Sunday, September 13, 2009

The Difference Between Gasification and Incineration

I recently received an e-mail from a concerned citizen of Ontario. Jane Wilson was very upset with me because she'd heard my firm is planning to build a waste to energy plant in Sarnia, Ontario. She went on to say that it is impossible to run an incinerator without any emissions. Funnily enough I pretty much agree with her.

I tried to explain the difference between incineration and gasification, but she was not having any of it. She told me it was just semantics. Apparently she is a chemist and this gave her superior knowledge about such subjects.

Seeing that I was unable to get her to listen, let me set the record straight about these two issues.

Admittedly there are similarities, but that does not make them the same or the consequences of using them the same.

Incineration is simply burning. Burning requires oxygen either in the air or as a pure feed. When a substance is burnt, it is oxidized. If we burn hydrocarbons like those found in waste we typically get lots of CO2 and some water H2O. Waste is seldom pure and a lot of toxic substances are formed. These toxic substances are released to the atmosphere in smoke if it is not scrubbbed.

I was going to give you my own definition of gasification, but thought an independent 3rd party view might remove any bias that I have. Here's what Wikipedia says:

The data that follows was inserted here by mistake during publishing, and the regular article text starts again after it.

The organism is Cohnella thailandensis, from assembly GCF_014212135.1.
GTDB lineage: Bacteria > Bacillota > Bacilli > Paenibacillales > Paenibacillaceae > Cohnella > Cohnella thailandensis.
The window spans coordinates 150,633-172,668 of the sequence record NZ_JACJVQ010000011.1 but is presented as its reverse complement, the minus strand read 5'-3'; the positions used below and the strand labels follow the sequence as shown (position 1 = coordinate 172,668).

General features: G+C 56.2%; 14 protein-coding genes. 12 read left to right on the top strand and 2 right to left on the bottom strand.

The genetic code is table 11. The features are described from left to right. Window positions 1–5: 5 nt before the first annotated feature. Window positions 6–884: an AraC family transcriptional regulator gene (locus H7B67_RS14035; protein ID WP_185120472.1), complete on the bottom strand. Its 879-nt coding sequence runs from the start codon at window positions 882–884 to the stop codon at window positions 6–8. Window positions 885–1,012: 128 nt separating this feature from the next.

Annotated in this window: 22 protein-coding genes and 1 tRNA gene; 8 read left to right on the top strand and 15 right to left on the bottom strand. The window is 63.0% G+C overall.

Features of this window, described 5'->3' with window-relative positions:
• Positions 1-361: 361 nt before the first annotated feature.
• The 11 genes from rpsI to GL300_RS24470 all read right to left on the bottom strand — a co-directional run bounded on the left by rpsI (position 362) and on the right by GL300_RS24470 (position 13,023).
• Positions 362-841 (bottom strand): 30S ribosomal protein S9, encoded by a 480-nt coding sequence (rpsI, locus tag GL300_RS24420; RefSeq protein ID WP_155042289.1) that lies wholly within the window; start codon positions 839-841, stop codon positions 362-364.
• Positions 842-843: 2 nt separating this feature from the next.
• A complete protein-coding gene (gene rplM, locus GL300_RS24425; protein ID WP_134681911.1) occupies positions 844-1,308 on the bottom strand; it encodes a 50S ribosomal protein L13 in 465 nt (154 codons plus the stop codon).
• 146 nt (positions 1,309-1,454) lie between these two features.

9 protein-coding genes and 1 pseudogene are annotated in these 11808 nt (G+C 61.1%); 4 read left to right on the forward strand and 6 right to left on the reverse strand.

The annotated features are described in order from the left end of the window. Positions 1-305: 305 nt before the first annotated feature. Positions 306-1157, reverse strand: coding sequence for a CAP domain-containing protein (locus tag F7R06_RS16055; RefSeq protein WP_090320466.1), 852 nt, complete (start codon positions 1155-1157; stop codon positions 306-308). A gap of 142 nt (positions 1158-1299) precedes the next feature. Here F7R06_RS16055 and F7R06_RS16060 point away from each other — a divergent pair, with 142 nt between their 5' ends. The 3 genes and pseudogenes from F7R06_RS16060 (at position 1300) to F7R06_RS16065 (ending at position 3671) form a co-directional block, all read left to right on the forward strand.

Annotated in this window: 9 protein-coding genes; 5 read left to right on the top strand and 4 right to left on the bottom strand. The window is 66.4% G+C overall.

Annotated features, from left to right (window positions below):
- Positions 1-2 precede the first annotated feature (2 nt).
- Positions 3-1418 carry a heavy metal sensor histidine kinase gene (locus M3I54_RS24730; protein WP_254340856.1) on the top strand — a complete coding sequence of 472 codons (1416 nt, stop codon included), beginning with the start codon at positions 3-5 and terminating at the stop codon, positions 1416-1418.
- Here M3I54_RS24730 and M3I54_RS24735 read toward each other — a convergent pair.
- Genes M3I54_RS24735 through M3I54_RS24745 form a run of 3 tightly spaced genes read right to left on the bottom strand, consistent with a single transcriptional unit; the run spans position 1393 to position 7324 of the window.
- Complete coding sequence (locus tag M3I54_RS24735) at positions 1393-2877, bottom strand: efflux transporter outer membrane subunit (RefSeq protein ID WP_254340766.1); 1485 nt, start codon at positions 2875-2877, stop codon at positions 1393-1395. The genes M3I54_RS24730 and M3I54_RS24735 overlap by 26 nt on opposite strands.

"Gasification is a process that converts carbonaceous materials, such as coal, petroleum, biofuel, or biomass, into carbon monoxide and hydrogen by reacting the raw material, such as house waste, or compost at high temperatures with a controlled amount of oxygen and/or steam. The resulting gas mixture is called synthesis gas or syngas and is itself a fuel. Gasification is a method for extracting energy from many different types of organic materials.

The advantage of gasification is that using the syngas is potentially more efficient than direct combustion of the original fuel because it can be combusted at higher temperatures or even in fuel cells, so that the thermodynamic upper limit to the efficiency defined by Carnot's rule is higher or not applicable. Syngas may be burned directly in internal combustion engines, used to produce methanol and hydrogen, or converted via the Fischer-Tropsch process into synthetic fuel. Gasification can also begin with materials that are not otherwise useful fuels, such as biomass or organic waste. In addition, the high-temperature combustion refines out corrosive ash elements such as chloride and potassium, allowing clean gas production from otherwise problematic fuels.

Gasification of fossil fuels is currently widely used on industrial scales to generate electricity. However, almost any type of organic material can be used as the raw material for gasification, such as wood, biomass, or even plastic waste."

Plasma gasification runs at about 5,500 degrees Celsius and immediately breaks everything down to its basic molecular structure. The only residue is an inert vitrified slag which can be used to make aggregate for construction.

You can learn more about gasification with this YouTube video.

As you can see the two processes are quite different and gasification offers a number of distinct advantages over incineration.

It is true that gasification does release some CO2, but that is generally less than what is produced by incineration.

Incineration can be used to create heat and steam for the generation of electricity, but the syngas produced by gasification can be used to make a number of value added commodities including liquid fuels like green diesel and ethanol.

1 comment:

  1. where can i find the heat generated comparing to incineration for different organic materials?